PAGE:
- The story of how a school in a challenged community moved from padded cells to a school of loved individuals.
- Chris tells about how the schools brought the community onside, sharing how the roots of love inspired bringing everyone together.
- Each chapter concludes with a series of 'Parklands Fundamentals', highlighting key steps needed to build such an ethos.
- Beyond Love, the book focuses on Leadership, Learning, Achievement, along with taking care of business - among others all sharing how to develop such a positive community in action.
- This book is perfect for primary (or aspiring) primary headteachers, who want to focus on improving a school especially when based in communities where challenges are a daily part of survival.
Supported by Crown House Publishing
When children are at Parklands Primary School in Leeds, it feels like an oasis in the desert. It’s a different world from the Seacroft estate on which it is located. It is full of smiles, full of hugs and full of music.
Parklands is larger than the average primary school, with 55% of its pupils being eligible for support through the pupil premium, which is more than twice the national average. In 2015, 85% were eligible. The proportion of pupils who have special needs and/or disabilities is well above average. Half of all boys in the school are receiving additional support for special educational needs and/or disabilities. The school has a 21-place resource providing help for pupils with severe learning difficulties, whose attainment and progress are included in the overall outcomes for the school. Finally, mobility is above average, with up to a third of pupils joining or leaving the school during Key Stage 1.
If one was trying to prove that there was another way of doing things, there would be easier places to start. But Chris Dyson has never been a fan of the easy path. “When I took over as headteacher there had already been five headteachers in the previous year (myself included). The school was using restraint, isolation booths, a padded cell, heavy sanctions and exclusions in a desperate attempt to wrestle control over behaviour. The community and school were at odds, the curriculum was limited and trust was hard to find. Parklands looked like it would be in a perpetual struggle to raise achievement. The school needed me and, as we will discover, I needed the school.”
The stars aligned when Chris was made headteacher of Parklands, but the dream would take time and hard work to achieve. The remarkable story of the Parklands team is one that must be heard. A team that was lost and then found itself is the beating heart of the story.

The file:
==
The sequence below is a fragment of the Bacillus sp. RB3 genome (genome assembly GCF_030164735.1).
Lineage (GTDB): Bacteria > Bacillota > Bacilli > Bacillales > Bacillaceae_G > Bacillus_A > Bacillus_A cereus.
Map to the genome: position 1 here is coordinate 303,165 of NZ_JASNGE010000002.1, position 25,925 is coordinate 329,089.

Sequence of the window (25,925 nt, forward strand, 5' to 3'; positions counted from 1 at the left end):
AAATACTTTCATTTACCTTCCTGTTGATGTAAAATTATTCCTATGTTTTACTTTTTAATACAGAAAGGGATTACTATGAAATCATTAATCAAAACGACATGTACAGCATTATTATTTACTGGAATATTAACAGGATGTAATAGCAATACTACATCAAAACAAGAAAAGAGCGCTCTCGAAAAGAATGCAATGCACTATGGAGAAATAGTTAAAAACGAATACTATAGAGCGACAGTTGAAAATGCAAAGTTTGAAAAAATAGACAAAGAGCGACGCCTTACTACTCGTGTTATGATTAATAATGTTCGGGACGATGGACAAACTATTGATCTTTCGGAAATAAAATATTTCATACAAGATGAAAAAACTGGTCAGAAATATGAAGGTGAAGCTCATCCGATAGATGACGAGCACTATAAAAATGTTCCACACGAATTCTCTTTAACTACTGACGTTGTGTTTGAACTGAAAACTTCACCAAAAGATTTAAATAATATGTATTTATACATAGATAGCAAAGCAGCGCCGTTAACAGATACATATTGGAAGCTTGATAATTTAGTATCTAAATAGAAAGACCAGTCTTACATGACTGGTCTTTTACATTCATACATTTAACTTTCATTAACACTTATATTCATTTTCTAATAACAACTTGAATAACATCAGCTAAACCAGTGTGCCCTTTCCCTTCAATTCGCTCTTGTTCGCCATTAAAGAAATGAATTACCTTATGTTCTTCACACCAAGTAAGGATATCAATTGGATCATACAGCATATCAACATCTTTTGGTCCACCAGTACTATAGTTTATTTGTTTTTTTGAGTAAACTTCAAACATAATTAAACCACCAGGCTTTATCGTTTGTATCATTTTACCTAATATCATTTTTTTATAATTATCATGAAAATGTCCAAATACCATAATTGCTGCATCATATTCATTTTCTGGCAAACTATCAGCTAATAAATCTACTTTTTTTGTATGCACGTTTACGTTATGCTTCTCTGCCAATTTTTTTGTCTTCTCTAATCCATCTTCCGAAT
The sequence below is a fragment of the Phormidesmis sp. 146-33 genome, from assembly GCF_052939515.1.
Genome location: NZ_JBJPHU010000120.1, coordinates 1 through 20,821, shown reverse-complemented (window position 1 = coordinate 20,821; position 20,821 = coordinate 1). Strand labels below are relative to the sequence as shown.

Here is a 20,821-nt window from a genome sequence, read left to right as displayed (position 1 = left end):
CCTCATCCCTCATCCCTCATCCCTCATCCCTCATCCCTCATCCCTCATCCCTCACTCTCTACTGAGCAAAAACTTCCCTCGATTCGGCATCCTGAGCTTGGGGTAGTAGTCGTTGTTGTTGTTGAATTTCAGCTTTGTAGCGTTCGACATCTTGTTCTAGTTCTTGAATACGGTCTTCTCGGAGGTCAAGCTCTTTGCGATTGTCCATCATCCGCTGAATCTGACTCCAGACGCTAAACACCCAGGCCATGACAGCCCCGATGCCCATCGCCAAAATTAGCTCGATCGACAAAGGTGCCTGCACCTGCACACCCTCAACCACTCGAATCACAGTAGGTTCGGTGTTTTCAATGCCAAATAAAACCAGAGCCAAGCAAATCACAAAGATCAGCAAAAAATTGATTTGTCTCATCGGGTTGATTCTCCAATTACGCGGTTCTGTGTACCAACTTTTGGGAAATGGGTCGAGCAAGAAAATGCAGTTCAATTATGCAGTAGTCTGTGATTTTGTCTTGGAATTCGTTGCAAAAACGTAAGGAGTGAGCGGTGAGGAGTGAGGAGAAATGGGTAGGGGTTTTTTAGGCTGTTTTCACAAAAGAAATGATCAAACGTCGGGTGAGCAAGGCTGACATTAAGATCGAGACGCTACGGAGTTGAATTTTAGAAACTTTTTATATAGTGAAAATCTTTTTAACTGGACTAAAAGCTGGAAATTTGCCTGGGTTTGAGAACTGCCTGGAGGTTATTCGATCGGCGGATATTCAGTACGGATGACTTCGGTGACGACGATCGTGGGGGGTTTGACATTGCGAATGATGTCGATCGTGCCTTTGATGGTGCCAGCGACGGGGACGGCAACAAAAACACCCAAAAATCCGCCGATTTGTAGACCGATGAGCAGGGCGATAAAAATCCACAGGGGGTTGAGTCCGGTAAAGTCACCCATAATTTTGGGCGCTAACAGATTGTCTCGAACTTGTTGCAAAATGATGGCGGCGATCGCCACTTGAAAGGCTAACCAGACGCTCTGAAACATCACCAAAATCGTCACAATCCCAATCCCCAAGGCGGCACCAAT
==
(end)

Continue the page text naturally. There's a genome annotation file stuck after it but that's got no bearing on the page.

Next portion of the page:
Now, in his aptly named new book Parklands: A school built on love, Chris shares the story of how he has steered the school towards the seemingly impossible educational dream of high achievement, personalised support and complete inclusion. He explains how the school setting can be a place where there is love but also hope and relentless ambition for children and reflects on the steps that he and his staff have put in place to make this a reality for Parklands’ pupils.
Chris examines how this culture and climate of love drives behaviour and decision-making throughout the school – and, as a result, how this creates a safe, loving environment in which all of its learners can thrive.
“I will show you how we brought the community onside, why we give children helicopter rides and how music works to drive connection. We will look at building relationships with food, using what you have got to get families what they need and collaborating with businesses to fully resource your school. I will walk you through Christmas at Parklands and show you the remarkable effect of positive competition in driving achievement.”
Chris also provides insights into how the leadership team goes about raising funds for the school, and how they choose to spend it on both curricular and extracurricular projects. And, furthermore, how the school broadens its pupils’ experiences and cultural capital by means of residential trips, in-school productions, and sports and arts provision.
“I hope that you learn something to take into your own setting – that the Parklands experience makes it off the estate and into the national conversation. I hope your school can be a place where there is love but also hope and relentless ambition for our children.”
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